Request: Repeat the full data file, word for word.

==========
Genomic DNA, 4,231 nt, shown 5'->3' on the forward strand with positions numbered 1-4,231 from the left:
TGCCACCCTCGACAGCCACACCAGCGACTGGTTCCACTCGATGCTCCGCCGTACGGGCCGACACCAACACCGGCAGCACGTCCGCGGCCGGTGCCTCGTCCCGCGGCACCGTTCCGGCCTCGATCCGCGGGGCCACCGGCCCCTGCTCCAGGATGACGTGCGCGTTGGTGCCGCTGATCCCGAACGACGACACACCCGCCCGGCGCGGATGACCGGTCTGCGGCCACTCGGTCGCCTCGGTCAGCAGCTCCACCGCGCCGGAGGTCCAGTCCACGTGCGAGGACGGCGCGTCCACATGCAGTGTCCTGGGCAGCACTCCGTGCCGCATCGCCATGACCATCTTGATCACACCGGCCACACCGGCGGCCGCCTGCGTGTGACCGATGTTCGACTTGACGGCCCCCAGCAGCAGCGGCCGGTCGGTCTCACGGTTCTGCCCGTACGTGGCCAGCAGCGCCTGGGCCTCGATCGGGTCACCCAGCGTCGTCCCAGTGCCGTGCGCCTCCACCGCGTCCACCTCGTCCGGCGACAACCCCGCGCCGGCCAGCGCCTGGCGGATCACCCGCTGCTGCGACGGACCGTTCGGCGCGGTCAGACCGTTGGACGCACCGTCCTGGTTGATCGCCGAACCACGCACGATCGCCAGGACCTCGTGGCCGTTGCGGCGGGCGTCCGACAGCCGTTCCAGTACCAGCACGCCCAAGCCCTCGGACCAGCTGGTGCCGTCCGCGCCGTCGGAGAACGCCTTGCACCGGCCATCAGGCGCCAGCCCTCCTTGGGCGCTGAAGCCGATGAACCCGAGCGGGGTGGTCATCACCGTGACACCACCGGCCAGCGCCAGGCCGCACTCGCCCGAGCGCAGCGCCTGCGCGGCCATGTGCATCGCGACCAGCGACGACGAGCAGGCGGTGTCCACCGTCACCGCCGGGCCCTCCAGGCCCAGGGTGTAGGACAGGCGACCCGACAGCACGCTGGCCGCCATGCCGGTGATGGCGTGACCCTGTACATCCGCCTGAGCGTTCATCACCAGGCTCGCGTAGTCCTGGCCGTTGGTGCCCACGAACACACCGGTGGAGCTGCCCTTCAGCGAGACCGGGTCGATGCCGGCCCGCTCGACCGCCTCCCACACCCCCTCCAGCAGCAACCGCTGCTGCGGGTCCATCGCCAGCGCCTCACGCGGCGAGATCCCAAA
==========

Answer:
Genomic DNA, 4,231 nt, shown 5'->3' on the forward strand with positions numbered 1-4,231 from the left:
TGCCACCCTCGACAGCCACACCAGCGACTGGTTCCACTCGATGCTCCGCCGTACGGGCCGACACCAACACCGGCAGCACGTCCGCGGCCGGTGCCTCGTCCCGCGGCACCGTTCCGGCCTCGATCCGCGGGGCCACCGGCCCCTGCTCCAGGATGACGTGCGCGTTGGTGCCGCTGATCCCGAACGACGACACACCCGCCCGGCGCGGATGACCGGTCTGCGGCCACTCGGTCGCCTCGGTCAGCAGCTCCACCGCGCCGGAGGTCCAGTCCACGTGCGAGGACGGCGCGTCCACATGCAGTGTCCTGGGCAGCACTCCGTGCCGCATCGCCATGACCATCTTGATCACACCGGCCACACCGGCGGCCGCCTGCGTGTGACCGATGTTCGACTTGACGGCCCCCAGCAGCAGCGGCCGGTCGGTCTCACGGTTCTGCCCGTACGTGGCCAGCAGCGCCTGGGCCTCGATCGGGTCACCCAGCGTCGTCCCAGTGCCGTGCGCCTCCACCGCGTCCACCTCGTCCGGCGACAACCCCGCGCCGGCCAGCGCCTGGCGGATCACCCGCTGCTGCGACGGACCGTTCGGCGCGGTCAGACCGTTGGACGCACCGTCCTGGTTGATCGCCGAACCACGCACGATCGCCAGGACCTCGTGGCCGTTGCGGCGGGCGTCCGACAGCCGTTCCAGTACCAGCACGCCCAAGCCCTCGGACCAGCTGGTGCCGTCCGCGCCGTCGGAGAACGCCTTGCACCGGCCATCAGGCGCCAGCCCTCCTTGGGCGCTGAAGCCGATGAACCCGAGCGGGGTGGTCATCACCGTGACACCACCGGCCAGCGCCAGGCCGCACTCGCCCGAGCGCAGCGCCTGCGCGGCCATGTGCATCGCGACCAGCGACGACGAGCAGGCGGTGTCCACCGTCACCGCCGGGCCCTCCAGGCCCAGGGTGTAGGACAGGCGACCCGACAGCACGCTGGCCGCCATGCCGGTGATGGCGTGACCCTGTACATCCGCCTGAGCGTTCATCACCAGGCTCGCGTAGTCCTGGCCGTTGGTGCCCACGAACACACCGGTGGAGCTGCCCTTCAGCGAGACCGGGTCGATGCCGGCCCGCTCGACCGCCTCCCACACCCCCTCCAGCAGCAACCGCTGCTGCGGGTCCATCGCCAGCGCCTCACGCGGCGAGATCCCAAA